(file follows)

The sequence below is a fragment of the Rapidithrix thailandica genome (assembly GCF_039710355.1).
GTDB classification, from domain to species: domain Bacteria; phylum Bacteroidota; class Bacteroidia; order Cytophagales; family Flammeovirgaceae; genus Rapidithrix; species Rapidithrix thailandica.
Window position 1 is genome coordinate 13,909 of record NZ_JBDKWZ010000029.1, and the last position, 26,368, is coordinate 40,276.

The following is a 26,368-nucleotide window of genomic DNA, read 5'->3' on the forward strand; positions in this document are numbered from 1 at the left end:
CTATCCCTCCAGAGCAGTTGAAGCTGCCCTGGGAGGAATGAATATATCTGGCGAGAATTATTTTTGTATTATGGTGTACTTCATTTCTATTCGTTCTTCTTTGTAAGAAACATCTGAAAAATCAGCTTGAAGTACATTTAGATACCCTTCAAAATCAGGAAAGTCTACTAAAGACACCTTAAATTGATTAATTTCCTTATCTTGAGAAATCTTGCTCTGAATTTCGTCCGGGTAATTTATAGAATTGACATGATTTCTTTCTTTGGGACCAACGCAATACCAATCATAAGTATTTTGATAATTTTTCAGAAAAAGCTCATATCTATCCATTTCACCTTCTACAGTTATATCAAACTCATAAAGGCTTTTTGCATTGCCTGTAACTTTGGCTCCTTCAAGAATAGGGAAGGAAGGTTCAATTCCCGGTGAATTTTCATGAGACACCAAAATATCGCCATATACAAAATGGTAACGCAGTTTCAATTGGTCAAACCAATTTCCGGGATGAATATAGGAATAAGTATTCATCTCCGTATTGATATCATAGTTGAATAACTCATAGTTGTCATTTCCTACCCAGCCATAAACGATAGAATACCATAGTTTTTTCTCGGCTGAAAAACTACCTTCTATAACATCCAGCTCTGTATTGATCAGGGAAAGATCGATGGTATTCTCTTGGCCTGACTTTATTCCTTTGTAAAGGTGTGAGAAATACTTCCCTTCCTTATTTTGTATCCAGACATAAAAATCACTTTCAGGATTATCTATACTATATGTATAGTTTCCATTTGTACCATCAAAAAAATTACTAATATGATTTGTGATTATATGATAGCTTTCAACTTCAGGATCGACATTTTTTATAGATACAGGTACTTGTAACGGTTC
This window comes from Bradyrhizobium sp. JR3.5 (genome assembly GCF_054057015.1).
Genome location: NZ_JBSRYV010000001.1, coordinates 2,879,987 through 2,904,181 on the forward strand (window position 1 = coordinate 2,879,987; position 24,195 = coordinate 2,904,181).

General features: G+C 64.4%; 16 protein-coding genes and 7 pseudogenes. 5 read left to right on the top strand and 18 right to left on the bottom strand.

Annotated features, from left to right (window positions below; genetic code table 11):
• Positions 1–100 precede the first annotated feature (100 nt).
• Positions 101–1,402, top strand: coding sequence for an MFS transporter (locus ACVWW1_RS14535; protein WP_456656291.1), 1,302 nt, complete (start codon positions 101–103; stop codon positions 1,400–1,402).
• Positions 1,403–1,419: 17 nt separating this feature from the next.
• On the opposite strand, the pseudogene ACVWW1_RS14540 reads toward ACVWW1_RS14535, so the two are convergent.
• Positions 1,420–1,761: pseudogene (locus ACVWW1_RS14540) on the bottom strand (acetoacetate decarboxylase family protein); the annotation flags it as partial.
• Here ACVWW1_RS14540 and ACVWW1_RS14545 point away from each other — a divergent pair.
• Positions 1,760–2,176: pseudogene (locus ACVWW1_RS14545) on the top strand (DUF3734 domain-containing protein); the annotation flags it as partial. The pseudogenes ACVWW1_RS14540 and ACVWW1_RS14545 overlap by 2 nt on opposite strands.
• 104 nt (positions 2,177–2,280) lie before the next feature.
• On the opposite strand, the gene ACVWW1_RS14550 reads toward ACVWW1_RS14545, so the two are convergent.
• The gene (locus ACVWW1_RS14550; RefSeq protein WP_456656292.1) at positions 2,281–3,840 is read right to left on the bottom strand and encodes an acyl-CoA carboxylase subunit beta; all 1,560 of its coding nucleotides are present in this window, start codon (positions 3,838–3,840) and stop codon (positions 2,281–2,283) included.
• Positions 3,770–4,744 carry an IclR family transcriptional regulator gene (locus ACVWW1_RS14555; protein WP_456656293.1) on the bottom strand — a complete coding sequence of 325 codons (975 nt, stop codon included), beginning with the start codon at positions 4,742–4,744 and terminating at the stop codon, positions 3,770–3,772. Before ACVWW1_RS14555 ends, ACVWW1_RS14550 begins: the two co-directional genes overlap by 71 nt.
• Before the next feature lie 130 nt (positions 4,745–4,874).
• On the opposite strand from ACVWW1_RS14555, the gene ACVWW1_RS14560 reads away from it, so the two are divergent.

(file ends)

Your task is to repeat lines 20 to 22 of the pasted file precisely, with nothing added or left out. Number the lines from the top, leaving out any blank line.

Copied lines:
• Positions 3,770–4,744 carry an IclR family transcriptional regulator gene (locus ACVWW1_RS14555; protein WP_456656293.1) on the bottom strand — a complete coding sequence of 325 codons (975 nt, stop codon included), beginning with the start codon at positions 4,742–4,744 and terminating at the stop codon, positions 3,770–3,772. Before ACVWW1_RS14555 ends, ACVWW1_RS14550 begins: the two co-directional genes overlap by 71 nt.
• Before the next feature lie 130 nt (positions 4,745–4,874).
• On the opposite strand from ACVWW1_RS14555, the gene ACVWW1_RS14560 reads away from it, so the two are divergent.